I have never had a telescope before but my son Will won one for raising money for JRDF (Juvenile Diabetes research Foundation). We found out Will had type 1 diabetes 1-27-2005. Anyway Will raised $15,142.00. He picked the Galileo Fs-102ctc for his prize. The probelm I am having is that there seems to be a lot of play where the counter weight and telescope attach. It just doesn't seem very steady. It has about one eighth inch play in it. Is that normal. Thanks for any help you can offer me.
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Remove the 3 screws holding the black cover on the mounting arm. Gently tighten the lock nut until you achieve the required resistance but not too much that motor won't function. I found less that 1/8th of a turn was enough.
Commonly available astronomical telescope eyepieces are 1.25 inches in outside diameter. If the eyepiece tube on your scope is that dimension (inside diameter) then you will have no trouble finding lots of them in various focal lengths on Amazon or eBay. However, there are lots of "toy" telescopes that use proprietary eyepieces of smaller sizes, and these would be harder to get hold of.
No sorry. This is just about the worst telescope you can buy. We get more complaints on that brand than just about any other. You might find something at a well stocks hardware store that you can use to fix it???
But why even try to fix it. Buy your son this telescope instead. http://www.telescope.com/control/product/~category_id=classicdobs/~pcategory=dobsonians/~product_id=09804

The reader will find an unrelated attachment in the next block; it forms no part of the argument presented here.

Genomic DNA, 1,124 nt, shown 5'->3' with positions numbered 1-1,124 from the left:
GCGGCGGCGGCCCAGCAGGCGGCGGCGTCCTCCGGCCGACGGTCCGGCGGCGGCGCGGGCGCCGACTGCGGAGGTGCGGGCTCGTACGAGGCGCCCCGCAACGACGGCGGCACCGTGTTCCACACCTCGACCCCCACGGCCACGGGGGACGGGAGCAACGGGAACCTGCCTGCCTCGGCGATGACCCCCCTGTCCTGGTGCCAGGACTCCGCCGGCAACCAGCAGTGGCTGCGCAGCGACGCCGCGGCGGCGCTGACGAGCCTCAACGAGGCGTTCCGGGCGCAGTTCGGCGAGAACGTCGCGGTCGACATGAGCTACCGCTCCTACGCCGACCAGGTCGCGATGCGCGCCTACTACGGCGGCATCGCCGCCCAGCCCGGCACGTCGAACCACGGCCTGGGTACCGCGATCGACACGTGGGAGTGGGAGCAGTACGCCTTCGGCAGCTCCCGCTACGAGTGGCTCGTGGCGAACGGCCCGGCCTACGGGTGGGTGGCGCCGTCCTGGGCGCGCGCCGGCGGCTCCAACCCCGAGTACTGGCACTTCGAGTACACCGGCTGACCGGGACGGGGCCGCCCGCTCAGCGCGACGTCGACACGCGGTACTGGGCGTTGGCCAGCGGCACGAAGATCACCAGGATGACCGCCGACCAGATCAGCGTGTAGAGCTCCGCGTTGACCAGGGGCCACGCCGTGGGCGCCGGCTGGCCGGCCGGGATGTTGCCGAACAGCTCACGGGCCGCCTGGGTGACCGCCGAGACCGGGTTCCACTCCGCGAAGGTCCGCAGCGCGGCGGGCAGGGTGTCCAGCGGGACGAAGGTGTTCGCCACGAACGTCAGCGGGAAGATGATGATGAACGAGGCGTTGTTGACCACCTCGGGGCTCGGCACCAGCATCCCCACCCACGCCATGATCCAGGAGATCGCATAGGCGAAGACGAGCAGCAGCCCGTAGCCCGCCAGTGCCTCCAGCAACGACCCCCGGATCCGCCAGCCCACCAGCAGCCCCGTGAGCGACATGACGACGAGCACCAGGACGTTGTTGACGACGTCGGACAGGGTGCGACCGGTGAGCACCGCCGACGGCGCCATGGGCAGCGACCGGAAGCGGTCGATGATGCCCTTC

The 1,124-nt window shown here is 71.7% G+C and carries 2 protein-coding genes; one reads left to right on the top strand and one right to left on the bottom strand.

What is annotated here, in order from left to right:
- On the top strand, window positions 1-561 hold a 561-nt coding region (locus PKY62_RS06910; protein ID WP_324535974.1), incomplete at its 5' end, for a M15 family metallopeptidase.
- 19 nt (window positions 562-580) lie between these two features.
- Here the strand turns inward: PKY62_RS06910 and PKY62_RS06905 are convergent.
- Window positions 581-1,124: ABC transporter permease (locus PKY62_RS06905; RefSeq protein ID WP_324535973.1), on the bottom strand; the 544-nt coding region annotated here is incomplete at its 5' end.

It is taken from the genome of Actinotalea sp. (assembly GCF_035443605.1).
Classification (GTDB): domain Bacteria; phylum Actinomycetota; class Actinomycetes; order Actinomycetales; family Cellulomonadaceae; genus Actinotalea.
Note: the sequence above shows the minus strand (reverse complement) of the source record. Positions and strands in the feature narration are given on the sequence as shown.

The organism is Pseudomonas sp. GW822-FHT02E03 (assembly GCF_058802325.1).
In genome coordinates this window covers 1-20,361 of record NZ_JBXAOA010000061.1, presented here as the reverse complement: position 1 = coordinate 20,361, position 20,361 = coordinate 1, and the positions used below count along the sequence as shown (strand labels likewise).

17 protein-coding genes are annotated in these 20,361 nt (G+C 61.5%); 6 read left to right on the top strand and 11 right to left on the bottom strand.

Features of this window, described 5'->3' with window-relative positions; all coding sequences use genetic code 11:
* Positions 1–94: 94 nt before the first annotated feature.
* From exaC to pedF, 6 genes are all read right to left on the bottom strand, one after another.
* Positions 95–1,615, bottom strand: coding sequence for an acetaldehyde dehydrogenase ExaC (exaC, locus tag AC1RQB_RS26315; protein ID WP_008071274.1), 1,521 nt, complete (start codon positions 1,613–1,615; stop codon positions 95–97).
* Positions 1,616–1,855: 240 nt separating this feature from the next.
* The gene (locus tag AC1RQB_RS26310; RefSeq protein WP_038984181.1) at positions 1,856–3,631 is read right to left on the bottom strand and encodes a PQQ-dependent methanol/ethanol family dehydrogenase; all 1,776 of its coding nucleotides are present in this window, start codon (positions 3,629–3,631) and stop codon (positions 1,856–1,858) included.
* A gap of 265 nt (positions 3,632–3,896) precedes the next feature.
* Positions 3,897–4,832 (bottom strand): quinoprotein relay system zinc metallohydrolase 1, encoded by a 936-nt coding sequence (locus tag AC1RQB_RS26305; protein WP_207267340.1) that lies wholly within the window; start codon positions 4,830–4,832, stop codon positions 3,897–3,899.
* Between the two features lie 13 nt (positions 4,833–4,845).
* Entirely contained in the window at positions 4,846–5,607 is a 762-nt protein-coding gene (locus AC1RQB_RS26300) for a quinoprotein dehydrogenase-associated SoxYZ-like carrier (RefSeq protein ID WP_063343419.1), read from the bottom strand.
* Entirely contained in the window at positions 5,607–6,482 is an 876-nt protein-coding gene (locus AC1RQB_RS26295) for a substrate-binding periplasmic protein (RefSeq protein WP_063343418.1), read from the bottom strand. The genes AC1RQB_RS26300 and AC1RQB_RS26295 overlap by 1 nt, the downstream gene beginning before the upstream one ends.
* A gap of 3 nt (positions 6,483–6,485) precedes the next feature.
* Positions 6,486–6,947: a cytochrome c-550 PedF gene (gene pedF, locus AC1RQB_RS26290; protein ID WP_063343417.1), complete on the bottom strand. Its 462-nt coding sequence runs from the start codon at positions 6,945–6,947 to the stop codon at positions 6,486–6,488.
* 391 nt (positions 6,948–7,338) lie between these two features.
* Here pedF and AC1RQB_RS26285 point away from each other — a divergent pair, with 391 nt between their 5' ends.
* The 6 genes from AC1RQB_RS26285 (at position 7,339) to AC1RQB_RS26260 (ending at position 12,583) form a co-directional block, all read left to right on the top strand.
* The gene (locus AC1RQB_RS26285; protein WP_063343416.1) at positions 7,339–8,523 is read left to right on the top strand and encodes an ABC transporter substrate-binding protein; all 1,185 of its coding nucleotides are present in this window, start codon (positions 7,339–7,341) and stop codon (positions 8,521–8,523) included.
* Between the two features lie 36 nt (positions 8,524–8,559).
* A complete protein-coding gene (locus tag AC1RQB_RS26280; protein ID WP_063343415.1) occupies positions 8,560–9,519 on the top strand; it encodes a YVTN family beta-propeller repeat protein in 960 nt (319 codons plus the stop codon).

and read this web site and my TIPS on my profile page. http://www.texasastro.org/telescope.php
My list of things to check would include: 1) Batteries - they usually fail whenever the temperature drops. And that does happen outside as you are viewing. They appear fine when tested by a voltmeter, but fail when any actual "load" is placed on them. If you have an adapter which plugs into the mains, I would go with that instead. 2) Cables - they can become frayed and "open" with wear. Connectors (especially the RJ-xx telephone type) are notorious for maintaining good reliable contact. 3) Proper placement of connectors - ie Know your telescope; read the manual. No manual (?) then check the labels/function and fit of all jacks/connectors BEFORE APPLYING POWER. In case this step has already been skipped, check for blown fuse(s) which may save your investment. 4) The computer requires some basic information about your location and local time before it can begin to determine which objects may be available for viewing. Again, this will require some reading of the manual. Your information needs to be only somewhat accurate (within a county for position, and a few minutes for the time). 5) Get help from a local amateur - Learn to use the telescope without the computer. Your optics do not depend on the computer to give you pleasant enjoyable hours of viewing. Finding objects in the telescope without the computer is challenge enough. Adding the extra burden of learning how the computer works can be frustrating. Once the un-computerized telescope becomes familiar, then tackle the computer.
I know, you've already tried all of these! I hope you are enjoying Saturn by now!